The State Wildlife Grant Program provide money to states, territories, commonwealths, and D.C. to address wildlife conservation needs such as research, surveys and species and habitat management. Projects focus on wildlife species of greatest conservation need identified in State Wildlife Action Plans.
On July 6, 2022, this post appeared on the Oklahoma Department of Wildlife Conservation’s social media feeds: ”Don’t mind us – we’re just sliding into your feed to let you know the Wildlife Department has kicked off two alligator research projects at Red Slough Wildlife Management Area with our partners at Southeastern Oklahoma State University and Southwestern Adventist University. For the next two years, we’ll be studying the native population, tracking individuals, and developing a long-term management plan for the species. Courtesy Jared Wood, Southwestern Adventist University.
The Wildlife Department made a splash this summer when it announced on social media the launch of two of its latest research and survey grants, focused on the small alligator population in and around Red Slough Wildlife Management Area. The landmark work will provide the Department with its first official assessments of the state’s alligator population. It also marks a 20-year milestone in the agency’s considerable history of conserving Oklahoma’s fish and wildlife.
“The Wildlife Department has a rich heritage of conservation, but we haven’t always had a dedicated funding source for conserving or assessing the state’s alligator population or other species that aren’t hunted or fished,” said Kurt Kuklinski, research supervisor for the Wildlife Department. “That type of committed funding has only been available for the last 20 years.”
States have traditionally funded conservation by way of federal Wildlife and Sport Fish Restoration Program grants that originated with the popular Pittman–Robertson Act of 1937 and the Dingell–Johnson Act of 1950. These measures established a funding model that pairs hunting and fishing license sales with excise taxes on certain sporting equipment to help pay for conservation of wild birds, mammals, fish, and their habitats.
Species other than birds, mammals, and fish have indirectly benefited from work underwritten by the Wildlife and Sport Fish Restoration Program for decades but weren’t the focus of a direct funding program until the early 2000s, when the State Wildlife Grant Program was approved by Congress. This relatively new program provides federal reimbursement grants, distributed by the U.S. Fish and Wildlife Service, to state fish and wildlife agencies to enhance species in greatest need of additional conservation attention.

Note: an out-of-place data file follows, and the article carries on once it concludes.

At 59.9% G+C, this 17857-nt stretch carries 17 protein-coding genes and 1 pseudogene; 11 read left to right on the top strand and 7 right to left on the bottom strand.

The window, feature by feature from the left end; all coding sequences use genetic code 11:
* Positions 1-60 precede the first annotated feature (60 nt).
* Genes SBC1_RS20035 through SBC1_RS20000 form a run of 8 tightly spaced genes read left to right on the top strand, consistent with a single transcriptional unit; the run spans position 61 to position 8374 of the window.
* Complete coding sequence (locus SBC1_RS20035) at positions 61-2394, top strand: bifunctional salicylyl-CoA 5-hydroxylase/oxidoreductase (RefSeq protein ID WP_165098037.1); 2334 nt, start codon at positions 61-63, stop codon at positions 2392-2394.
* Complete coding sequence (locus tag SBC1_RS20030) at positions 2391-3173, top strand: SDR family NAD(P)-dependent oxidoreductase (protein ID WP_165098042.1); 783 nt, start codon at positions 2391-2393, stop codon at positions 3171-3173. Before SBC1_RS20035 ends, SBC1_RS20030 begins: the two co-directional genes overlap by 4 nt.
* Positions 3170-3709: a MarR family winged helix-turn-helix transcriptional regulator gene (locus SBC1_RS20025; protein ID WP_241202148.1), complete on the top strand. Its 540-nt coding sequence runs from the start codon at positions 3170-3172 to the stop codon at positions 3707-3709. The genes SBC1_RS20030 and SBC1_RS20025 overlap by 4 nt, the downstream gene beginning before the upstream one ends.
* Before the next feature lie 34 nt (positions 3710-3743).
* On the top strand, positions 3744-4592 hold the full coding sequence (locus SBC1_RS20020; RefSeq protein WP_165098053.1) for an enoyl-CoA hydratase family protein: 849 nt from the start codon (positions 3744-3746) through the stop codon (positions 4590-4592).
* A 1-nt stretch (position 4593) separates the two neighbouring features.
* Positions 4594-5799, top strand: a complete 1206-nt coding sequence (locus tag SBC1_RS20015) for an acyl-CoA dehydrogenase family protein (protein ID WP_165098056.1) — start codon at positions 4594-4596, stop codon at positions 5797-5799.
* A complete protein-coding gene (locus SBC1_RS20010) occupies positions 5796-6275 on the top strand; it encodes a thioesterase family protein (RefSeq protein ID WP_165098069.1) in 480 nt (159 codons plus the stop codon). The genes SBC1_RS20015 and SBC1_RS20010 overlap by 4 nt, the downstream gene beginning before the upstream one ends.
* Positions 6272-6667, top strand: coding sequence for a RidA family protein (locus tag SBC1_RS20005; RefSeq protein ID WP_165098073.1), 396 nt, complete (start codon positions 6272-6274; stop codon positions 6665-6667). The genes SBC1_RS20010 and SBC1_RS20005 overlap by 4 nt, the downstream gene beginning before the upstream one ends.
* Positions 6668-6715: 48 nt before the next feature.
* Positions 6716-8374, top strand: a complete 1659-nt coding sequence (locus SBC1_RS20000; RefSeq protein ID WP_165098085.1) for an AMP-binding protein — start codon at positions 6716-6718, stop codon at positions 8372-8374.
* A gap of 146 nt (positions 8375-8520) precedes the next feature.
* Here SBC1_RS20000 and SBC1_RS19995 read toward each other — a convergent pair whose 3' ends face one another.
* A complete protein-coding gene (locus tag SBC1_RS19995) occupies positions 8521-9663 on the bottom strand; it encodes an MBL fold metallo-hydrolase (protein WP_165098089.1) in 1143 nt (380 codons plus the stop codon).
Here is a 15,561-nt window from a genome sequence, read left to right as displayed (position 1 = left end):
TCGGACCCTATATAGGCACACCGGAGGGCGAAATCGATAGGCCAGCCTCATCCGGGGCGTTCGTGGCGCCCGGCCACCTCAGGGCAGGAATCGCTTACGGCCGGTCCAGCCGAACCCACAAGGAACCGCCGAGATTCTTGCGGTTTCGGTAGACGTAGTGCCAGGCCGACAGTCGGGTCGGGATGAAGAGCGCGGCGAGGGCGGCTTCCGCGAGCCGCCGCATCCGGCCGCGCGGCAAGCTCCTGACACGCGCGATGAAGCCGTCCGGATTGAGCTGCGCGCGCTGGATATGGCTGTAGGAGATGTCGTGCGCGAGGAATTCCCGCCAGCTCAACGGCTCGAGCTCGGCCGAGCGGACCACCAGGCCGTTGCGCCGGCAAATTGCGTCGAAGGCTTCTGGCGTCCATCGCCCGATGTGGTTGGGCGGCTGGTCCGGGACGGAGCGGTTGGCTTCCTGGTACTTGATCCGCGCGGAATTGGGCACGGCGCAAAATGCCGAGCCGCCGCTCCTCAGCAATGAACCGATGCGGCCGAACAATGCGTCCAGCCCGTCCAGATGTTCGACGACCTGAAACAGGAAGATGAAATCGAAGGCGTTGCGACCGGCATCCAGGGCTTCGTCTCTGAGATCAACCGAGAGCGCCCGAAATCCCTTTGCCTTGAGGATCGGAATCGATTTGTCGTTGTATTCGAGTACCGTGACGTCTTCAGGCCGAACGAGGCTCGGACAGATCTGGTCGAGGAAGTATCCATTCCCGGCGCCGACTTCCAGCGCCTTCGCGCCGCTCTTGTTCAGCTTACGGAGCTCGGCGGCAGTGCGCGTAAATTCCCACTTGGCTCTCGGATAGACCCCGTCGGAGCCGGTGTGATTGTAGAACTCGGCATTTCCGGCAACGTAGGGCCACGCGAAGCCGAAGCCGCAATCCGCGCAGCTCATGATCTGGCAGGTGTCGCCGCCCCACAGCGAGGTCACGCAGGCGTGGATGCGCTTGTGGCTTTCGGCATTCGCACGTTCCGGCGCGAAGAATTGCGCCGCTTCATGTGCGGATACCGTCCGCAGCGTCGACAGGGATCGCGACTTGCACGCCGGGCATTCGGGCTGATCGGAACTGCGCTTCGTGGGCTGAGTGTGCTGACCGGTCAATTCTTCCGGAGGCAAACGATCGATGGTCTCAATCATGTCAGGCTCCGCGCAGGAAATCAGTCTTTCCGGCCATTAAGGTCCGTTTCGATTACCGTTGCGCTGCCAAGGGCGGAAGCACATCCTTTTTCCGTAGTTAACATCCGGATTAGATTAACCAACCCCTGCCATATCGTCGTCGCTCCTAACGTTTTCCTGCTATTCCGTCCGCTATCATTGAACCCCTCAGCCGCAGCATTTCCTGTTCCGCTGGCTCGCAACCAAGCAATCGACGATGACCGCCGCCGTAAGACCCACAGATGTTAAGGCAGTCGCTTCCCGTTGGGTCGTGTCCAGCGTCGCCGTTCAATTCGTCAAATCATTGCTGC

To be eligible for the funding, the Wildlife Department created a comprehensive wildlife conservation strategy that identifies more than 300 species of greatest conservation need, including not only the traditional birds, mammals, and fish, but also amphibians, reptiles, and invertebrates. Nearly half of the species approved for State Wildlife Grant Program funding in Oklahoma could not be directly addressed by the earlier grant program.
A state wildlife grant project funded in 2011, led by the University of Tulsa, focused in part on the distribution and diversity of Oklahoma salamanders. The resulting surveys were paired with work conducted in Missouri and led to the withdrawal of a petition to federally list the species as threatened or endangered.
“The State Wildlife Grant Program is dedicated to collecting data and lets us focus on the state’s species of greatest conservation need,” Kuklinski said. “We can now fund surveys that collect those species’ distribution and range information as well as population stability information.”
These survey-based assessments not only help the Wildlife Department in its conservation mission but come with an added benefit: providing data to the U.S. Fish and Wildlife Service during its species status assessments, especially when the federal agency has been petitioned to add protections for a species through the Endangered Species Act.
“When a species has been petitioned for listing, the U.S. Fish and Wildlife Service looks to state agencies during the status assessment process. A lot of times now, because of work funded by the State Wildlife Grant Program, we’re able to provide the information and data collected in Oklahoma, and the Service can make an informed decision.”
Twenty Years of Nongame Conservation at a Glance: Planning, Partnerships … and So Many Surveys